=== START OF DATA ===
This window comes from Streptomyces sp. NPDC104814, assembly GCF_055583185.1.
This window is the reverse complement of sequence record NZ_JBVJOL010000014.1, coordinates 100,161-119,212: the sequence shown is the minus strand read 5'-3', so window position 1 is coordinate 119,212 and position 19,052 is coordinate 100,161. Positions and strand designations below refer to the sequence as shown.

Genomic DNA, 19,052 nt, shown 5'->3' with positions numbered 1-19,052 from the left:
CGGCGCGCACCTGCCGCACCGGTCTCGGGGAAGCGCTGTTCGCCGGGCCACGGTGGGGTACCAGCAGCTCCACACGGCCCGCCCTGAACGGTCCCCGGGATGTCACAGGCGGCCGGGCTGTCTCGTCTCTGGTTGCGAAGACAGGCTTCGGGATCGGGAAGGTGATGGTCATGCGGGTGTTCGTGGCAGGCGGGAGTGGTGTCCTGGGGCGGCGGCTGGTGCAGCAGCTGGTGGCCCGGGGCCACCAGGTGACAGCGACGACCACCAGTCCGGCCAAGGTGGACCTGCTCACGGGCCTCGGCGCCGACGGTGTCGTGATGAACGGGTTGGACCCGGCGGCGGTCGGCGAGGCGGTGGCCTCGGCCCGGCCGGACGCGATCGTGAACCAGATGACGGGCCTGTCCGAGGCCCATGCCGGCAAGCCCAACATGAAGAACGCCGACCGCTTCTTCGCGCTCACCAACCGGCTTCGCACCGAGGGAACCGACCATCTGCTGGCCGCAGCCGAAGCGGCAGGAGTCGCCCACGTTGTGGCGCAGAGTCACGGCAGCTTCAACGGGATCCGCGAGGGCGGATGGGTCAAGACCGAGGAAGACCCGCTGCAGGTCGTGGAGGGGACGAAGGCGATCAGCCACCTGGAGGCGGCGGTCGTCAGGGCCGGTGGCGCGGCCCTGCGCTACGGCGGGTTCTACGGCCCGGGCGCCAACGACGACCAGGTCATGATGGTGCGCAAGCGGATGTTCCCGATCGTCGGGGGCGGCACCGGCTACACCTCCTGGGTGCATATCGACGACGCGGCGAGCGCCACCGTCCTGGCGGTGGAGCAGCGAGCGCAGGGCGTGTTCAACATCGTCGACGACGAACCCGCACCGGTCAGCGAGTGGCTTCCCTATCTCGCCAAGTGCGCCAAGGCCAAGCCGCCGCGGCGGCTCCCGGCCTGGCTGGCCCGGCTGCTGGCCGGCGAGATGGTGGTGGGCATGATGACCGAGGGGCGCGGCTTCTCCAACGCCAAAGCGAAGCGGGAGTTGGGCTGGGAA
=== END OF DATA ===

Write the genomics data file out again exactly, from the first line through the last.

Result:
This window comes from Streptomyces sp. NPDC104814, assembly GCF_055583185.1.
This window is the reverse complement of sequence record NZ_JBVJOL010000014.1, coordinates 100,161-119,212: the sequence shown is the minus strand read 5'-3', so window position 1 is coordinate 119,212 and position 19,052 is coordinate 100,161. Positions and strand designations below refer to the sequence as shown.

Genomic DNA, 19,052 nt, shown 5'->3' with positions numbered 1-19,052 from the left:
CGGCGCGCACCTGCCGCACCGGTCTCGGGGAAGCGCTGTTCGCCGGGCCACGGTGGGGTACCAGCAGCTCCACACGGCCCGCCCTGAACGGTCCCCGGGATGTCACAGGCGGCCGGGCTGTCTCGTCTCTGGTTGCGAAGACAGGCTTCGGGATCGGGAAGGTGATGGTCATGCGGGTGTTCGTGGCAGGCGGGAGTGGTGTCCTGGGGCGGCGGCTGGTGCAGCAGCTGGTGGCCCGGGGCCACCAGGTGACAGCGACGACCACCAGTCCGGCCAAGGTGGACCTGCTCACGGGCCTCGGCGCCGACGGTGTCGTGATGAACGGGTTGGACCCGGCGGCGGTCGGCGAGGCGGTGGCCTCGGCCCGGCCGGACGCGATCGTGAACCAGATGACGGGCCTGTCCGAGGCCCATGCCGGCAAGCCCAACATGAAGAACGCCGACCGCTTCTTCGCGCTCACCAACCGGCTTCGCACCGAGGGAACCGACCATCTGCTGGCCGCAGCCGAAGCGGCAGGAGTCGCCCACGTTGTGGCGCAGAGTCACGGCAGCTTCAACGGGATCCGCGAGGGCGGATGGGTCAAGACCGAGGAAGACCCGCTGCAGGTCGTGGAGGGGACGAAGGCGATCAGCCACCTGGAGGCGGCGGTCGTCAGGGCCGGTGGCGCGGCCCTGCGCTACGGCGGGTTCTACGGCCCGGGCGCCAACGACGACCAGGTCATGATGGTGCGCAAGCGGATGTTCCCGATCGTCGGGGGCGGCACCGGCTACACCTCCTGGGTGCATATCGACGACGCGGCGAGCGCCACCGTCCTGGCGGTGGAGCAGCGAGCGCAGGGCGTGTTCAACATCGTCGACGACGAACCCGCACCGGTCAGCGAGTGGCTTCCCTATCTCGCCAAGTGCGCCAAGGCCAAGCCGCCGCGGCGGCTCCCGGCCTGGCTGGCCCGGCTGCTGGCCGGCGAGATGGTGGTGGGCATGATGACCGAGGGGCGCGGCTTCTCCAACGCCAAAGCGAAGCGGGAGTTGGGCTGGGAA